Families Of Lagomorphs
The 60 species of lagomorphs are included in two families. The Leporidae consists of rabbits and hares, familiar animals that have long ears and large hind feet. The Ochotonidae or pikas have relatively short ears and small hind feet.
Rabbits and hares are well-known animals to most people. The natural distribution of this group of animals is extensive, occurring worldwide except for Madagascar, Australia, New Zealand, and various Pacific islands. However, humans have deliberately introduced rabbits to these other places, in particular the European rabbit (Oryctolagus cuniculus) and the European hare (Lepus europaeus). Both of these species typically become pests in their introduced habitats, where their abundance is not well controlled by predators.
Rabbits and hares have long ears, and large, strong, hind legs with big feet, structures that are well adapted to leaping, or to more leisurely hopping. Most species are either crepuscular, meaning they are most active around dawn and dusk, or they are nocturnal, being active at night. The young of rabbits are born naked and blind in an underground burrow, while baby hares are born fully furred, with their eyes open in a surface nest. Young rabbits are initially quite helpless, while baby hares are relatively independent and can run soon after birth.
Rabbits and hares produce two types of fecal pellets. One type is soft and green, consists of partially digested food, and is produced at night. These soft pellets are refected, or re-ingested by the animal, and are swallowed without chewing. Eating its own droppings (coprophagy) allows for a twice-through process of digestion and assimilation of nutrients from the cecum, which is sited after the stomach and small intestine. This is similar in some respects to the habit of ruminant animals of regurgitating their cud, which is chewed again, and then reswallowed. The other type of fecal pellet of rabbits and hares is brown and drier, is not eaten again, and is produced during the day.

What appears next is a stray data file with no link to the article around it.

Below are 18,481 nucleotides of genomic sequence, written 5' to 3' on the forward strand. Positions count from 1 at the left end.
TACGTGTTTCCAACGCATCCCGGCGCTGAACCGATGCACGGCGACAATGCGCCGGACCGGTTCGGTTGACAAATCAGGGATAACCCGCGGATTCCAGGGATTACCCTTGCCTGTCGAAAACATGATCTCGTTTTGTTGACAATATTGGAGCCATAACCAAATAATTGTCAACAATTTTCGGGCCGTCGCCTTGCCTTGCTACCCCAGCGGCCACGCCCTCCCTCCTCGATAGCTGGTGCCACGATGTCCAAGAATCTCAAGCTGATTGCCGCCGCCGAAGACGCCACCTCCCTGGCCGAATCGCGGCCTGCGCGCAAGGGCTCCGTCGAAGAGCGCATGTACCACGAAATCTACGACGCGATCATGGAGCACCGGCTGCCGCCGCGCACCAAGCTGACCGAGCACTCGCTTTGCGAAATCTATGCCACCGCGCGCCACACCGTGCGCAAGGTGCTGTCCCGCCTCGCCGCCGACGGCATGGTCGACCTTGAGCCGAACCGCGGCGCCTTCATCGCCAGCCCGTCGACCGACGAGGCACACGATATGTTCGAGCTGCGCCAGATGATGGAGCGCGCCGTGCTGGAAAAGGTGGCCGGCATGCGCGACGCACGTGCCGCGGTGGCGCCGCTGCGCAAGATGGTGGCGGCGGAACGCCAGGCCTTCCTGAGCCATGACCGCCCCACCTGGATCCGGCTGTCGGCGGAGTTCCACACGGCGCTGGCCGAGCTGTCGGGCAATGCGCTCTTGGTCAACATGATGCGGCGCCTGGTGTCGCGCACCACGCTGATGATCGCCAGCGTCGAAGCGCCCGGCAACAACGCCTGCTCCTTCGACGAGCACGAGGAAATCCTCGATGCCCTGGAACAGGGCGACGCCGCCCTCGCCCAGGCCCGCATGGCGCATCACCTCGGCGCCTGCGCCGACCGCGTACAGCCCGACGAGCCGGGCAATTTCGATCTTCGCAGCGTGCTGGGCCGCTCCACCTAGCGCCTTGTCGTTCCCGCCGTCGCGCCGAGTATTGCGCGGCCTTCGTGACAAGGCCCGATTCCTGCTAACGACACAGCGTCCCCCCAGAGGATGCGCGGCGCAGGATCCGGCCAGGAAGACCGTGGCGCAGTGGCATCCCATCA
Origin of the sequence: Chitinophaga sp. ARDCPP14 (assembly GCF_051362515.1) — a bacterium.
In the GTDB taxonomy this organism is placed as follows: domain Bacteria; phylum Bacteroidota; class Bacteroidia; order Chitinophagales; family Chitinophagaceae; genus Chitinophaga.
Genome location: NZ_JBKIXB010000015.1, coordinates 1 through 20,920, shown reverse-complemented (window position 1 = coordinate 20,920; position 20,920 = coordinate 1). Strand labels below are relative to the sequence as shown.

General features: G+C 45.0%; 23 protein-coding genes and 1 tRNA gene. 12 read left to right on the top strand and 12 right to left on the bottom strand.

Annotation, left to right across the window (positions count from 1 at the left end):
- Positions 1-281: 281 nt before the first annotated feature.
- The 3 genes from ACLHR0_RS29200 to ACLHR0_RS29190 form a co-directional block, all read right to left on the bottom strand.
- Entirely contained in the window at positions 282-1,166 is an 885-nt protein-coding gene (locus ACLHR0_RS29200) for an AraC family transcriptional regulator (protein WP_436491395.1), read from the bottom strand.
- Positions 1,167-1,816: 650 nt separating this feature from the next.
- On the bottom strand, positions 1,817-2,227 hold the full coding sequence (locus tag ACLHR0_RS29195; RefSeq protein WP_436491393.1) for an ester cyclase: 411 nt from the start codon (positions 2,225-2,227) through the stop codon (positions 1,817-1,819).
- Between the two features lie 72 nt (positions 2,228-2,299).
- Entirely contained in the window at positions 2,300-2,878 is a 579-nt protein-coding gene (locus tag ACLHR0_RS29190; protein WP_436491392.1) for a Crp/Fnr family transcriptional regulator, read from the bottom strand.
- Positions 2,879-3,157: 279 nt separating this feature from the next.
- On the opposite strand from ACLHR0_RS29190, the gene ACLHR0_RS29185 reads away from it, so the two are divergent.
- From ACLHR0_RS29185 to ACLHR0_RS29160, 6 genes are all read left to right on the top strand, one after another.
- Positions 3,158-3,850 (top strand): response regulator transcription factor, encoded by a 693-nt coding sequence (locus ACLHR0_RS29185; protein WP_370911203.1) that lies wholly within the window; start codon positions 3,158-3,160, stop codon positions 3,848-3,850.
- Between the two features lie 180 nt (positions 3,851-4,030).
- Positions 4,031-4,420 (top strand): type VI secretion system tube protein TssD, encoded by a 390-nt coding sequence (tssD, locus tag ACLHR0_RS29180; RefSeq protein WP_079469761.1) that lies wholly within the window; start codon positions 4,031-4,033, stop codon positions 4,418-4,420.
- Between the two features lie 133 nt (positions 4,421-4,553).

Pikas or conies are small animals in the genus Ochotona that live in two disjunct parts of the world-in central Asia and Japan, and in western North America. This is an unusual distribution, and it suggests that the pikas probably migrated to North America from Asia via the Bering land bridge, exposed when sea levels were lowered during the Pleistocene glaciation, which ended about fifteen thousand years ago. The two populations of pikas became separated when sea levels rose again, and eventually evolved in isolation into distinct species.
Pikas have short ears and small feet, and they lack an external tail, although close examination of their skeletons reveals a vestigial tail structure. The color of the pelage of pikas varies from blackish to cinnamon-brown. Pikas are diurnal, or active during the day. Their habitat is alpine tundra, where these animals typically live in rocky piles, or bouldery talus at the base of cliffs.
Science EncyclopediaScience & Philosophy: Kabbalah Mysticism - Types Of Kabbalah to LarynxLagomorphs - Families Of Lagomorphs, Rabbits And Hares Of North America, The American Pika, Economic Importance